In the early days of Hard Livings, founded in Manenburg, Western Cape by the brothers Rashied and Rashaad Staggie, the gang adopted the guise of ‘social banditry.’ Post-Apartheid, this has been replaced in large measure by predatory exploitation of the communities they once claimed to protect.  Their rival, the Americans (the largest Number affiliate) on the other hand leverage political resentments over perceived betrayal by the African National Congress (ANC) and competition to escape the harsh realities of inequality within ‘coloured’ communities to sustain a political narrative justifying their competition with the state.  Both gangs wage neo-feudal warfare to sustain their power, market-share, and territorial control.  The Staggie Brothers fell victim to their violent trade. Rashied Staggie was fatally gunned down on 13 December 2019 in Cape Town’s Salt River district. His brother Rashaad was shot and burned alive in 1996 by members of the PAGAD vigilante group.

Competition with the State: Gangs Fill the Power Vacuum

The actual number of gangs in the Western Cape is contested.  In addition to the Americans, Hard Livings, and Numbers gangs, an estimated 130 gangs with up to 100,000 gang members (in a city of 4 million) have been identified by South African academics.  Poor governance, lack of political access, ineffective policing, endemic graft and corruption sustain the gangs.   According to statistics from the South African Police Service (SAPS), this instability led to 808 gang murders in 2018 (21% of a total 3,729 murders).   Cape Town’s murder rate sits at about 66 per 100,000 rivaling the most violent cities in Latin America.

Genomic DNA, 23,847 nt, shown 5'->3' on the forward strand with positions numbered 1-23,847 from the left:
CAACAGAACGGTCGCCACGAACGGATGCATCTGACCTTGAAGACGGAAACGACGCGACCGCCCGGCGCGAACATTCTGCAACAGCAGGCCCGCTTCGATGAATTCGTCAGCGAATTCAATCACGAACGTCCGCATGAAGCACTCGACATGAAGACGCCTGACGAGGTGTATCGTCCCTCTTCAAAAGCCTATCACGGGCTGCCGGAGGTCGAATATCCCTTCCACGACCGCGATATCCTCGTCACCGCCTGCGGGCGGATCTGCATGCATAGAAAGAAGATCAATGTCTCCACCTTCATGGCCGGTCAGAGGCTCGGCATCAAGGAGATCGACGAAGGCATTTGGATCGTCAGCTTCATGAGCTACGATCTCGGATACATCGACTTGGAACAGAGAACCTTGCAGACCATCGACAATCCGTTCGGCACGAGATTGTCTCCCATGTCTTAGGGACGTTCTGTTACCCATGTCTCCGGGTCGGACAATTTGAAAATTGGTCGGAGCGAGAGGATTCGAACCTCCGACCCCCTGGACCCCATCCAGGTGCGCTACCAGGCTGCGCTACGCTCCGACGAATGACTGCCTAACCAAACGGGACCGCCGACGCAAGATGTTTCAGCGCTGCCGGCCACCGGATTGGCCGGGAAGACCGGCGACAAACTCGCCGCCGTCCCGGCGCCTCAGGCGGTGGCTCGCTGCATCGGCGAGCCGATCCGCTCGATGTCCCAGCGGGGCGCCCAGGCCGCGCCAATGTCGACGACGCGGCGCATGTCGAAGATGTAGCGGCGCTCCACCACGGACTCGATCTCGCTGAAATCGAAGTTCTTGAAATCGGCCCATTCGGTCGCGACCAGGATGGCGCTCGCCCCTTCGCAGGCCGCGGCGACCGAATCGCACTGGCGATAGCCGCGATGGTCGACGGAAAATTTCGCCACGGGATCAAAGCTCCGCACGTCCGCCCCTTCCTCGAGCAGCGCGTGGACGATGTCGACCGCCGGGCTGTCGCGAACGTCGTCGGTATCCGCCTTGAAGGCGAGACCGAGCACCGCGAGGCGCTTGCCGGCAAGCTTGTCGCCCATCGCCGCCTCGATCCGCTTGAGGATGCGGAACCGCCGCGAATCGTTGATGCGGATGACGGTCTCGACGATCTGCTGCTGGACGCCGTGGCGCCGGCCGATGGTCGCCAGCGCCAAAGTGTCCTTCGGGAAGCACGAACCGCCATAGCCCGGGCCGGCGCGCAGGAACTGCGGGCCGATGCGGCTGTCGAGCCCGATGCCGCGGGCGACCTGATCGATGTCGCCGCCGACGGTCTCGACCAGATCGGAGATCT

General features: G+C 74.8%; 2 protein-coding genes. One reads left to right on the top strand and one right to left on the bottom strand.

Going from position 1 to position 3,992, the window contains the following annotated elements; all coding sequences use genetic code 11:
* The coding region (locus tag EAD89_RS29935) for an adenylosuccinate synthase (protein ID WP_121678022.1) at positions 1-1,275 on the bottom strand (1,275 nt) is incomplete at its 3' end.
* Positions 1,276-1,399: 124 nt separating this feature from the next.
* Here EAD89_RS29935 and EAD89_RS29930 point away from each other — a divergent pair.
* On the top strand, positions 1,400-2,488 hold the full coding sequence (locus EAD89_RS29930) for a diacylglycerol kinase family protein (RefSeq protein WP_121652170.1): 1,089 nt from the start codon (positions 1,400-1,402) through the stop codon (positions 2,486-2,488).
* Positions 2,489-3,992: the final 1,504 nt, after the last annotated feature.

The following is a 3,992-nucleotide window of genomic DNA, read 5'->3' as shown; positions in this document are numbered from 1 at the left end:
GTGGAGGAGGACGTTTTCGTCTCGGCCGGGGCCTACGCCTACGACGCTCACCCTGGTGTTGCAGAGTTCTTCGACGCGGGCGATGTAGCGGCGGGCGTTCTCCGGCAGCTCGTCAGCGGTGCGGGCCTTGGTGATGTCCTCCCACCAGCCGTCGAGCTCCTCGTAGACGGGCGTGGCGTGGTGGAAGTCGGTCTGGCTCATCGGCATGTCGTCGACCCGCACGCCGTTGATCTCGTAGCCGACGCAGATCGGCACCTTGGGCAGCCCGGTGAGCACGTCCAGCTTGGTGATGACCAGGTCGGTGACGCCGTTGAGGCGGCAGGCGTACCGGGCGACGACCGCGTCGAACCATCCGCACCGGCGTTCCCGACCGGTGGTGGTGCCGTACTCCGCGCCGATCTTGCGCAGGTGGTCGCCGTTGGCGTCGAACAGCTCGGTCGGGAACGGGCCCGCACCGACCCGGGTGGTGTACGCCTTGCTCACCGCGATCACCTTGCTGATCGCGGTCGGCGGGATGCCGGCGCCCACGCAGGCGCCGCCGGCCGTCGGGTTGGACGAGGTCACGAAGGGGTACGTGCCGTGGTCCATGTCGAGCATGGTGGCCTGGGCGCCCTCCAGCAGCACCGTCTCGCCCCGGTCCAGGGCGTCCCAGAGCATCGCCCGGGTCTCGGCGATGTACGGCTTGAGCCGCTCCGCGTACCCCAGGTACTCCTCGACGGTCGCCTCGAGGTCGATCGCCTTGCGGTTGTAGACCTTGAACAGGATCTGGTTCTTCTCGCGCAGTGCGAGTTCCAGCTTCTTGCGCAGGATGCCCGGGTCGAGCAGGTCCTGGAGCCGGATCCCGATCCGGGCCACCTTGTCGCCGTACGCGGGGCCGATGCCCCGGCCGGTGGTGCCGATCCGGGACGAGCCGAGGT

The Cape’s criminal empires collude with corrupt state officials and provide a range of social goods (food, protection, opportunities in the illicit labor market) to sustain their control.  They leverage this control to build and exploit links with transnational organized crime networks (including the Nigerian mafia and triads).  The resulting political and economic harm is amplified by community violence and environmental degradation.   Youths, essentially ‘child soldier gangs’ dominate the Cape’s violent criminal sub-culture.  Gangs, like those found in Cape Town are spreading to megacities throughout Africa including Johannesburg, Nairobi, Lagos, Dakar, Kinshasa, and Addis Ababa. In the Cape community of Delft, gang competition for the spoils of crime has added Somalian and Congolese gangs to the mix. This adaptation and ability to forge networks to sustain their illicit flows challenges states through the corrosive effects of corruption and the scourge of violence and insecurity.

Bringing in The Military